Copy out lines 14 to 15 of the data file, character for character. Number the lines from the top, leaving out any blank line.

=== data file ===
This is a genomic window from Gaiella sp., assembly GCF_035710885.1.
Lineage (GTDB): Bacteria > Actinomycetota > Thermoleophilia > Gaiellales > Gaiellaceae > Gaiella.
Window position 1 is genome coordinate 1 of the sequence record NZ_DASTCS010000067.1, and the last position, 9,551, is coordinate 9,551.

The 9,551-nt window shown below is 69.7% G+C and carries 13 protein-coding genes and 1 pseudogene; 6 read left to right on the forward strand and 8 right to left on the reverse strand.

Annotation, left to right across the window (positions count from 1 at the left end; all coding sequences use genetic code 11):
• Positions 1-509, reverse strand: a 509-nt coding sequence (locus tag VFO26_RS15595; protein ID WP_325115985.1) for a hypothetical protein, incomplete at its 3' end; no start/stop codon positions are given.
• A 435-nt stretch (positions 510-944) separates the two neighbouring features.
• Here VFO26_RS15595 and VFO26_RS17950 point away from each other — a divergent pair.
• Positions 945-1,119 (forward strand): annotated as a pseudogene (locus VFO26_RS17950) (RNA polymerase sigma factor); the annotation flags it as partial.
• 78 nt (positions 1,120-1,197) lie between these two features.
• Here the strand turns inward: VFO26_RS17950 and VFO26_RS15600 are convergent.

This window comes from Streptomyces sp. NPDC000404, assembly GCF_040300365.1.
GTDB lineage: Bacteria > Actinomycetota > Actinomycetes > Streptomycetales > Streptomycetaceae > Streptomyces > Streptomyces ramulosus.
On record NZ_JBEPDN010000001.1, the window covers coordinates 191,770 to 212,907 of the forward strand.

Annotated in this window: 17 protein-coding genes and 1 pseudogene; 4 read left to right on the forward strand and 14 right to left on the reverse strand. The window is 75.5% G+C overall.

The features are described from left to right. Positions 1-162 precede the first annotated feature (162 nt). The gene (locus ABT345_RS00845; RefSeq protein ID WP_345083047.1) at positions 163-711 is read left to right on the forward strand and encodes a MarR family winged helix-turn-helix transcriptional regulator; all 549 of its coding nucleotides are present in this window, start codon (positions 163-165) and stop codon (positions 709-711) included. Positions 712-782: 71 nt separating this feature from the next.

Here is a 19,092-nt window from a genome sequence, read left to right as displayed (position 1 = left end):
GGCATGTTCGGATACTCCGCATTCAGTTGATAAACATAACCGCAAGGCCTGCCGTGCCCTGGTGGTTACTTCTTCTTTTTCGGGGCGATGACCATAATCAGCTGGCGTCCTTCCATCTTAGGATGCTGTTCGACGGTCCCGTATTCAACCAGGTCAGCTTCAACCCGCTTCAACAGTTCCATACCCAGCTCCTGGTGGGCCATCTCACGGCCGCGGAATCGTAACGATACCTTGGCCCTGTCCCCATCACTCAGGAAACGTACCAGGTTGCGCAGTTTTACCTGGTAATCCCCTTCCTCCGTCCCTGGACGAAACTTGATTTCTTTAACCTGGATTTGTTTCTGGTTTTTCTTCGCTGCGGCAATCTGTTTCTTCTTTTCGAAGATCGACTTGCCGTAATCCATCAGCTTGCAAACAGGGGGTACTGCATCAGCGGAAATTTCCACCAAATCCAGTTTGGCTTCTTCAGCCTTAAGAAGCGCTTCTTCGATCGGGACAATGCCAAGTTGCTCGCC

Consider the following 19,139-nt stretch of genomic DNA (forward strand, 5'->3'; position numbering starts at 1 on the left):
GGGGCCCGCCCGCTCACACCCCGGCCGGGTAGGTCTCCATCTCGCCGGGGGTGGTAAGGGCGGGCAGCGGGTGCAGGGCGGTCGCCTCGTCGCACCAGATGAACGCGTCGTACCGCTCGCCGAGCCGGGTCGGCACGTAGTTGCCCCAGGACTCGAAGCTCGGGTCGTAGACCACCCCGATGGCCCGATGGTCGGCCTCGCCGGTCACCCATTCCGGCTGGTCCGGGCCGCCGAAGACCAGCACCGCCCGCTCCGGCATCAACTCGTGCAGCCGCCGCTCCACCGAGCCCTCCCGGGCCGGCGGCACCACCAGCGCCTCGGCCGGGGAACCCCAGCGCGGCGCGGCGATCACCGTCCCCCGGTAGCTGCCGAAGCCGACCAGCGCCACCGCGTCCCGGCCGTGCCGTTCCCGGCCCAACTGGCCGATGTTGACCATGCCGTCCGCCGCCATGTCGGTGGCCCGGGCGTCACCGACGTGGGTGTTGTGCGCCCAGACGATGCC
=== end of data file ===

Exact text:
On record NZ_JBEPDN010000001.1, the window covers coordinates 191,770 to 212,907 of the forward strand.

Annotated in this window: 17 protein-coding genes and 1 pseudogene; 4 read left to right on the forward strand and 14 right to left on the reverse strand. The window is 75.5% G+C overall.